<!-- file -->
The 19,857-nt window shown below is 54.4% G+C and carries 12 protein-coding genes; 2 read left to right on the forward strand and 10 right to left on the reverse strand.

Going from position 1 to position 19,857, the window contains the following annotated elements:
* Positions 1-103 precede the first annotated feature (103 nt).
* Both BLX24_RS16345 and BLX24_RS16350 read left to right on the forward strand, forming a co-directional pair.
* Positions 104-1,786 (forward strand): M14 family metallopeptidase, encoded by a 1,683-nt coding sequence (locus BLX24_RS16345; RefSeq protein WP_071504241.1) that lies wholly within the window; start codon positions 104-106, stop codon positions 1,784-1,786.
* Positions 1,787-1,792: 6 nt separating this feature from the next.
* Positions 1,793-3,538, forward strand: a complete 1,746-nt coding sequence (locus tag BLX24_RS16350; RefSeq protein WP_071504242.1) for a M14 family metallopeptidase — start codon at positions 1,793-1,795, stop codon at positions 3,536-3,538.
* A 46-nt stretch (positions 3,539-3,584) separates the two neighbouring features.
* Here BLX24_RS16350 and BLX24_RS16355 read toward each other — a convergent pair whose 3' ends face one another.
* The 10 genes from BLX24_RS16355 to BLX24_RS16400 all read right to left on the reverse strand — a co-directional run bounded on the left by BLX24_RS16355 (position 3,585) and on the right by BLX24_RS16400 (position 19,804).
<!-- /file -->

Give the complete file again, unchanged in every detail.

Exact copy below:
The 19,857-nt window shown below is 54.4% G+C and carries 12 protein-coding genes; 2 read left to right on the forward strand and 10 right to left on the reverse strand.

Going from position 1 to position 19,857, the window contains the following annotated elements:
* Positions 1-103 precede the first annotated feature (103 nt).
* Both BLX24_RS16345 and BLX24_RS16350 read left to right on the forward strand, forming a co-directional pair.
* Positions 104-1,786 (forward strand): M14 family metallopeptidase, encoded by a 1,683-nt coding sequence (locus BLX24_RS16345; RefSeq protein WP_071504241.1) that lies wholly within the window; start codon positions 104-106, stop codon positions 1,784-1,786.
* Positions 1,787-1,792: 6 nt separating this feature from the next.
* Positions 1,793-3,538, forward strand: a complete 1,746-nt coding sequence (locus tag BLX24_RS16350; RefSeq protein WP_071504242.1) for a M14 family metallopeptidase — start codon at positions 1,793-1,795, stop codon at positions 3,536-3,538.
* A 46-nt stretch (positions 3,539-3,584) separates the two neighbouring features.
* Here BLX24_RS16350 and BLX24_RS16355 read toward each other — a convergent pair whose 3' ends face one another.
* The 10 genes from BLX24_RS16355 to BLX24_RS16400 all read right to left on the reverse strand — a co-directional run bounded on the left by BLX24_RS16355 (position 3,585) and on the right by BLX24_RS16400 (position 19,804).